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Problem with reimporting modules

I'm currently investigating a problem that can hit you in TurboGears
when Kid template modules are reloaded in the background, because in
certain situations, global variables suddenly are set to None values.

I tracked it down to the following behavior of Python. Assume you have a
module hello.py like that:

---- hello. py ----
greeting = 'Hello!'
def print_hello():
print greeting
-------------------

Now run the following code:

from hello import print_hello
print_hello()
import sys
del sys.modules['hello'] # delete module
import hello # recreate module
print_hello()

The second print_hello() prints "None" instead of "Hello!". Why is that?
I had expected that it either prints an error or print "Hello!" as well.

Is this intended behavior of Python?

-- Christoph
Feb 11 '07 #1
4 1152
On Feb 11, 5:53 am, Christoph Zwerschke <c...@online.dewrote:
I'm currently investigating a problem that can hit you in TurboGears
when Kid template modules are reloaded in the background, because in
certain situations, global variables suddenly are set to None values.

I tracked it down to the following behavior of Python. Assume you have a
module hello.py like that:

---- hello. py ----
greeting = 'Hello!'
def print_hello():
print greeting
-------------------

Now run the following code:

from hello import print_hello
print_hello()
import sys
del sys.modules['hello'] # delete module
import hello # recreate module
print_hello()

The second print_hello() prints "None" instead of "Hello!". Why is that?
I had expected that it either prints an error or print "Hello!" as well.

Is this intended behavior of Python?

-- Christoph
You're most likely looking for reload:
http://docs.python.org/lib/built-in-funcs.html#l2h-61
The documentation does imply that deleting a module from sys.modules
may not be what you want:
http://docs.python.org/lib/module-sys.html#l2h-5147
>>import sys
import warnings as previous_warnings # for example
# testing whether reload returns the same module object:
.... reload(previous_warnings) is previous_warnings
True
>># the following result is rather intuitive, but for
.... # the sake of demonstration, I'll do it anyway.
.... del sys.modules['warnings']
>>import warnings as after_warnings
after_warnings is previous_warnings
False

Feb 11 '07 #2
Yes I know about reload(), but TurboGears (TurboKid) does not use it and
the docs say that removing modules from sys.module is possible to force
reloading of modules. I don't want to rewrite everything since it's a
pretty complex thing with modules which are compiled from templates
which can depend from other templates etc...
Feb 11 '07 #3
En Sun, 11 Feb 2007 15:56:16 -0300, Christoph Zwerschke <ci**@online.de>
escribió:
Yes I know about reload(), but TurboGears (TurboKid) does not use it and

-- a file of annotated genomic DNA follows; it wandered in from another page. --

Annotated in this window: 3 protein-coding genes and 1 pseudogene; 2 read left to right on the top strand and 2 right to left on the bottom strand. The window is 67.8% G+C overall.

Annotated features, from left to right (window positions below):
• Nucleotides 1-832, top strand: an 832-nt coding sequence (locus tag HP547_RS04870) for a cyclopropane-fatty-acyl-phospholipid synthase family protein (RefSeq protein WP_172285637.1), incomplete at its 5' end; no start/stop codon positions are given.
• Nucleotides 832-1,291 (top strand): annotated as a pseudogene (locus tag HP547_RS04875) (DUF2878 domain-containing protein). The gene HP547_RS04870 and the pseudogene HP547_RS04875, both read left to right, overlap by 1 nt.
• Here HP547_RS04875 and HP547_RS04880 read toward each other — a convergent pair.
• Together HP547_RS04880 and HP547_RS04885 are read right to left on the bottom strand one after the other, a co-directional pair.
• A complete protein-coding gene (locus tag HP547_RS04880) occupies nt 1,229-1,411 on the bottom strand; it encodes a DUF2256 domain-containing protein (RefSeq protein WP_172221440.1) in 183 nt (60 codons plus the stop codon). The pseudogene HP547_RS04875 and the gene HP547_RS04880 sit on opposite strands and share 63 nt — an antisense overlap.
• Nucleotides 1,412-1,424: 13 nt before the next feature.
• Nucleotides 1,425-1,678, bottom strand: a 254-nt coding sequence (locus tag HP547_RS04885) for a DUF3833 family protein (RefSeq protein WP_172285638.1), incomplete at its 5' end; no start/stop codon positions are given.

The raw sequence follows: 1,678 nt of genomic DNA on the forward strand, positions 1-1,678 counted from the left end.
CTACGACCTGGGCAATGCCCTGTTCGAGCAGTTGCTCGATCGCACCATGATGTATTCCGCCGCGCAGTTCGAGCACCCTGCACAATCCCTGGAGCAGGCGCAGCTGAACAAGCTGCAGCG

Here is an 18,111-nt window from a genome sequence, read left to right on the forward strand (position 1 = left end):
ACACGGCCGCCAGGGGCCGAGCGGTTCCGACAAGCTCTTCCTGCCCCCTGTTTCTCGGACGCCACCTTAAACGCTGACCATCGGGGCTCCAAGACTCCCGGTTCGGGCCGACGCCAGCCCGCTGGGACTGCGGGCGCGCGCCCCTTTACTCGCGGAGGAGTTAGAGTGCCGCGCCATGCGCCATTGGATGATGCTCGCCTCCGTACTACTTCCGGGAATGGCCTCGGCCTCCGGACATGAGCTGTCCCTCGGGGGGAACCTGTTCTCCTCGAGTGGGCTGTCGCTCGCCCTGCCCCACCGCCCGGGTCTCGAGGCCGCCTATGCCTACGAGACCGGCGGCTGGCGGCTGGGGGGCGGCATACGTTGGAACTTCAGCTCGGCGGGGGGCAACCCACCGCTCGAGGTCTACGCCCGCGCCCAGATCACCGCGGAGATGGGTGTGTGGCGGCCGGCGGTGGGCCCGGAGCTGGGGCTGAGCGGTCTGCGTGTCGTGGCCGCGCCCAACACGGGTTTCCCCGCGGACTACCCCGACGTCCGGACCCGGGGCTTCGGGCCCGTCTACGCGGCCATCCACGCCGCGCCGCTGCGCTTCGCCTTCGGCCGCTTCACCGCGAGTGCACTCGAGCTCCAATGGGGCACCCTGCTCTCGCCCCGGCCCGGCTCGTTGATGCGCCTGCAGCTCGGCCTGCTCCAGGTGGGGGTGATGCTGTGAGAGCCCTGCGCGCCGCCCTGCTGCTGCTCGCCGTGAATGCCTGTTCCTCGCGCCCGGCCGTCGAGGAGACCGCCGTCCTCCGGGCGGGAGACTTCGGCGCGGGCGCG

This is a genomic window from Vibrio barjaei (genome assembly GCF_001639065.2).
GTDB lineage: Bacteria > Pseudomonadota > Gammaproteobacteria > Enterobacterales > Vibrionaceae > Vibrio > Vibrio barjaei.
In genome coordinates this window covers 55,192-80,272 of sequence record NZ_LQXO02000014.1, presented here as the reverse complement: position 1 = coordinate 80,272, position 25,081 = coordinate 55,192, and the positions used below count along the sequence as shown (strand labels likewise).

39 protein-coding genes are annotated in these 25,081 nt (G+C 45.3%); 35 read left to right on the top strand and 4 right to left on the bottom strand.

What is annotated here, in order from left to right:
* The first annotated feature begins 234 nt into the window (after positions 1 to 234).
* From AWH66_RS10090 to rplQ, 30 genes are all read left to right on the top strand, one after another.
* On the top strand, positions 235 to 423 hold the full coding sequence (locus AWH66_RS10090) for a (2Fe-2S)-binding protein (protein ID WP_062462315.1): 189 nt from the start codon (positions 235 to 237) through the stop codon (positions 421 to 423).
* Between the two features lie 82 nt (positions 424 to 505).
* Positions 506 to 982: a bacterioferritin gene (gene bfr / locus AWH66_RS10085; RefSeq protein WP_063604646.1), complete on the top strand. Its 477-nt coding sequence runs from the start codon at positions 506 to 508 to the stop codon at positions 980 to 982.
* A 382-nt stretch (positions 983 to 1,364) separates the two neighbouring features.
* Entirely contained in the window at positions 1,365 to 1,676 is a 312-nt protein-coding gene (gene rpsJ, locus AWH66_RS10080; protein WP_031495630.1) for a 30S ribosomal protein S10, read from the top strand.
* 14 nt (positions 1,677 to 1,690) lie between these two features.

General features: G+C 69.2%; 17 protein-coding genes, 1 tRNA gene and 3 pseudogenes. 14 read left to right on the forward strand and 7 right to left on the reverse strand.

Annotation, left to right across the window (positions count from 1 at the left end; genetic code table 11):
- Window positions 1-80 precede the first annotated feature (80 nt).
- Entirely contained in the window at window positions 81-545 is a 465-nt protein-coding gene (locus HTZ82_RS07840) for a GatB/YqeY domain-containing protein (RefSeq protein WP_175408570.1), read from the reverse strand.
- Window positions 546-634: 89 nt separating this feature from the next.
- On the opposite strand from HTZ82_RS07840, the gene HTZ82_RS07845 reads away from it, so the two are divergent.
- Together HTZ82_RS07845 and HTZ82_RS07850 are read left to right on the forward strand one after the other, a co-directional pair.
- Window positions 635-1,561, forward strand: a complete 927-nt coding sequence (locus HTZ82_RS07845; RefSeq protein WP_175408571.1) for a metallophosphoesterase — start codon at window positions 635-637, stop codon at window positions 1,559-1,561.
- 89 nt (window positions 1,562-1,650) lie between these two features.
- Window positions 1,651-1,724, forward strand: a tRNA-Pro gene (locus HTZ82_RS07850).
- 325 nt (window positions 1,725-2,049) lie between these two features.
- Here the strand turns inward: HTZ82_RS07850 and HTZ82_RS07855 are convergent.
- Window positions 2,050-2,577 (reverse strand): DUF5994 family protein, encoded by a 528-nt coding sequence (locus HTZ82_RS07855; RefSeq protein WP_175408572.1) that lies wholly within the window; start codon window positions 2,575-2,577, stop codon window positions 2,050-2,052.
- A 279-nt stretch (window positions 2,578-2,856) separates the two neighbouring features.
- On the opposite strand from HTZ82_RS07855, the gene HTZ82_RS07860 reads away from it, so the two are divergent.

the docs say that removing modules from sys.module is possible to force
reloading of modules. I don't want to rewrite everything since it's a
pretty complex thing with modules which are compiled from templates
which can depend from other templates etc...
If you remove the module from sys.modules, when you import it again you
end up with a *new*, fresh, module object, unrelated to the original one.

Quoting your original message again:
I tracked it down to the following behavior of Python. Assume you have a
module hello.py like that:
---- hello. py ----
greeting = 'Hello!'
def print_hello():
print greeting
-------------------
Now run the following code:
from hello import print_hello
print_hello()
import sys
del sys.modules['hello'] # delete module
import hello # recreate module
print_hello()
The second print_hello() prints "None" instead of "Hello!". Why is that?
Notice that you are mixing references here. You first import print_hello
from hello, and after deleting the module, you import hello (not
print_hello). And you expect that your old reference to print_hello now
refers to the new function. The whole point of reloading/reimporting a
module is to get the *new* contents, but that only works if you refer to
things using the module.function notation, not if you hold a reference to
the function (which will always be the original function).

In short, your code should be:

import hello
hello.print_hello()
import sys
del sys.modules['hello']
import hello
hello.print_hello()

or, using reload:

import hello
hello.print_hello()
reload(hello)
hello.print_hello()

If you think that always typing module.function is too much - well, don't
try to reload modules then :)
Somewhere I read that at Google the policy is to always import modules,
never functions, and this may be a good reason for it.

If you want to know the details: print_hello doesn't hold a reference to
the containing module, only to its namespace, in the func_globals
attribute. When you delete the last reference to the module, it gets
destroyed. At that time, all values in the module namespace are set to
None (for breaking possible cycles, I presume). print_hello now has a
func_globals with all names set to None. (Perhaps the names could have
been deleted instead, so print_hello() would raise a NameError, but I'm
just describing the current CPython implementation)

--
Gabriel Genellina

Feb 11 '07 #4
Thanks for the detailed explanations, Gabriel.
At that time, all values in the module namespace are set to
None (for breaking possible cycles, I presume). print_hello now has a
func_globals with all names set to None. (Perhaps the names could have
been deleted instead, so print_hello() would raise a NameError, but I'm
just describing the current CPython implementation)
Yes, that was the thing that confused me a bit. I had expected that an
error is raised or that the namespace has a reference to the module and
is reestablished when the module has been reloaded.

Anyway, I have solved the problem in a different way now.

-- Christoph
Feb 11 '07 #5

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